She continues, “The vanity area is often a focal point within the bathroom, whether it’s a small powder room or an expansive master suite. The sink and faucet are an exclamation point to the room’s décor.”
Manufacturers are also using interesting design elements to make vessel sinks a focal point, she adds. This in turn creates a demand for wall-mount and vessel filler faucets. “Incorporating these types of faucets into a room provides a beautiful twist on a typical lavatory faucet,” she adds.
Many of the same factors that impact other products play a role in what’s happening with bath sinks and faucets. “Green design, economic conditions and Universal Design are all important factors,” says Taylor. “In the end, the bathroom is meant to be a pleasant looking space, but also a functional, environmentally sound space that doesn’t break the bank for the consumer,” he says.
Murray agrees that green design and legislation, Universal Design and other factors come into play, but says they’ve become a point of entry. “Manufacturers such as Danze constantly take these elements into consideration when developing new and enhancing existing products. We have focused a lot of our initiatives into providing faucets that are water-saving, yet don’t sacrifice performance,” she says.
Suvak adds that consumers want green products to be convenient and cost-effective, and they don’t want to sacrifice performance. “The bottom line is they want ‘greenvenience,’” he comments.
The rise in the number of people in the home also plays a part in design considerations, says Flowers. “As the typical family dynamic continues to change, bathrooms are changing with it. As college kids and even grandparents move back into the home, the bathroom space now has to accommodate all age groups. With more people in and out of the bathroom, it’s important for homeowners to consider wear and tear on the products they use,” he says.
Economic factors impact the market in many ways. The recent downturn, says Magarik, means that demand for high quality, exquisite design and long-lasting durability must be balanced with affordable pricing.
Murray agrees: “There’s no doubt that economic conditions affect sink/faucet purchase decisions and trends. However, homeowners are savvy. They want great design, but value these days is also critical. They’re making more thought-through decisions and want it all…beautiful design, exceptional value, quality that reassures them…all within an experience that makes them feel good every day,” she says.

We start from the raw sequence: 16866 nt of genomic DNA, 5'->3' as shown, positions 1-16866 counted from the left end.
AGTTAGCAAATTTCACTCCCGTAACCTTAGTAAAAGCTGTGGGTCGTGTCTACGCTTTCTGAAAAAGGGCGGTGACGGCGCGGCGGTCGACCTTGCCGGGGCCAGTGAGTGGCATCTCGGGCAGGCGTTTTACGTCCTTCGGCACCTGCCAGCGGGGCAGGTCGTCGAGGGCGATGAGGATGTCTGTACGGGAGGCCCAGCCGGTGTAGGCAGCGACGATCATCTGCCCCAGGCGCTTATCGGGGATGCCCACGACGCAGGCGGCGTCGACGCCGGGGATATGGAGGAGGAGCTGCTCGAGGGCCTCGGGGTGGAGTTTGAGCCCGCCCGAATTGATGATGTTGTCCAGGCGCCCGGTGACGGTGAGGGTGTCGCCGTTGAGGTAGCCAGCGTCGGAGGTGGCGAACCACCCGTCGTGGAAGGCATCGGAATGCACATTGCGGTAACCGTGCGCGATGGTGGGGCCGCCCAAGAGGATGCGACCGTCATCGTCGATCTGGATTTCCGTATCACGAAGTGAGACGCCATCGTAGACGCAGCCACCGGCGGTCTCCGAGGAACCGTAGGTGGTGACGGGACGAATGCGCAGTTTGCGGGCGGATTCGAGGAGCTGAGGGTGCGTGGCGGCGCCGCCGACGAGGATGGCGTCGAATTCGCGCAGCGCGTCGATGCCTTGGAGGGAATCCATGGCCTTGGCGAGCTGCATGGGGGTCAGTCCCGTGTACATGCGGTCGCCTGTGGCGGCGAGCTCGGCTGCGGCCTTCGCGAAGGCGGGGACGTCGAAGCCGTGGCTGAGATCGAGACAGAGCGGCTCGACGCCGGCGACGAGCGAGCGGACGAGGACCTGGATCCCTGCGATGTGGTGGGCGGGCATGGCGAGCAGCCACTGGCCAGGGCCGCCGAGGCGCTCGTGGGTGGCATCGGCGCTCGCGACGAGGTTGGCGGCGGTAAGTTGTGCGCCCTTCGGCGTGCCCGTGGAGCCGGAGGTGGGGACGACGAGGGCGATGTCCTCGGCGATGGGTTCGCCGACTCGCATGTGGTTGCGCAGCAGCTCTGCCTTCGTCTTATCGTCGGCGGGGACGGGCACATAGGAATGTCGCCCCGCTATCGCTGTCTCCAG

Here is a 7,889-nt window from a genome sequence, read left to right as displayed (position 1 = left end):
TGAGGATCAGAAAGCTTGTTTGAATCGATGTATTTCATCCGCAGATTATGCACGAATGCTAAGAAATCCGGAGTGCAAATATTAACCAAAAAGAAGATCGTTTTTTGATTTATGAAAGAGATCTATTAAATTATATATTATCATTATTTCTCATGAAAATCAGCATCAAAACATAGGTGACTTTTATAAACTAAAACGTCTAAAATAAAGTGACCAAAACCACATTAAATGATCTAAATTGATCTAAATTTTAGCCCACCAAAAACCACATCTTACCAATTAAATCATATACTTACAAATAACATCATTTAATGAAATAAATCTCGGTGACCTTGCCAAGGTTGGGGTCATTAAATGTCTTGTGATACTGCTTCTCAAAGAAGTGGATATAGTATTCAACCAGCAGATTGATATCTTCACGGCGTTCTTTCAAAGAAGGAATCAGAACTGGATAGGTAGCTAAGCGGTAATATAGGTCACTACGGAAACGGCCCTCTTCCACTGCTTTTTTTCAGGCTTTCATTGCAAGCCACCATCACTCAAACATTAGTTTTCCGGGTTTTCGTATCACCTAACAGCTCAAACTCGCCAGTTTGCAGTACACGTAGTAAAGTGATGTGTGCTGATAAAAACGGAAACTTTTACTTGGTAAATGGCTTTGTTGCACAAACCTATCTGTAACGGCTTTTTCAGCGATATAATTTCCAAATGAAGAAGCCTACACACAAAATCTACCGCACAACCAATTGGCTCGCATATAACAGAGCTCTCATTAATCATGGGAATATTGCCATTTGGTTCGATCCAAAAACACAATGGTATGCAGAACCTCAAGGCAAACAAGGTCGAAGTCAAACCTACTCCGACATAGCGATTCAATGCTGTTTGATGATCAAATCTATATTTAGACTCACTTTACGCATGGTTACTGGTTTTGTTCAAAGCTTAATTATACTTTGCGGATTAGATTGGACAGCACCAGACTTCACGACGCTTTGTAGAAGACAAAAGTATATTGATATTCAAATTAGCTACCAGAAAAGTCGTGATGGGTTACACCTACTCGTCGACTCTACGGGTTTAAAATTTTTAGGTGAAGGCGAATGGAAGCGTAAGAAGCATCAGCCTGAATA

Suvak adds that the definition of value has evolved, and is not simply limited to price and brand. “Consumers have become more selective shoppers. Ever more discerning and intelligent shoppers are becoming increasingly demanding in their decision making. In many cases, their decisions now often require a pause for extra consideration, research or consultation from trusted sources,” he says.
Other manufacturers say that their luxury offerings are not as affected by the dip in the economy. On the contrary, the sales that seem to wane are those on the lower end, according to Zimber. “We are positioned in the luxury end of the decorative plumbing market and our high-end pedestal sinks and consoles continue to do well. This also goes for our bronze sinks, which are gaining sales momentum, while sales of the less high-end copper sinks are flat.”
We are a tech-savvy society, and manufacturers say that this must carry over into the products they offer. “As technology increasingly becomes a seamless part of Americans’ daily lives, people are expecting to see it more integrated in their kitchens and baths,” says Flowers. “Europe has already adapted digital technology in the bathroom, and we should continue to see this trend grow in popularity in U.S. homes.”
McKinney agrees that technology is playing a key role in product design in the bathroom. Delta’s Touch2Oxt Technology features a 4" sensing field to which the faucet automatically responds when a user approaches. When hands are moved out of range, the faucet shuts off the water flow, she says.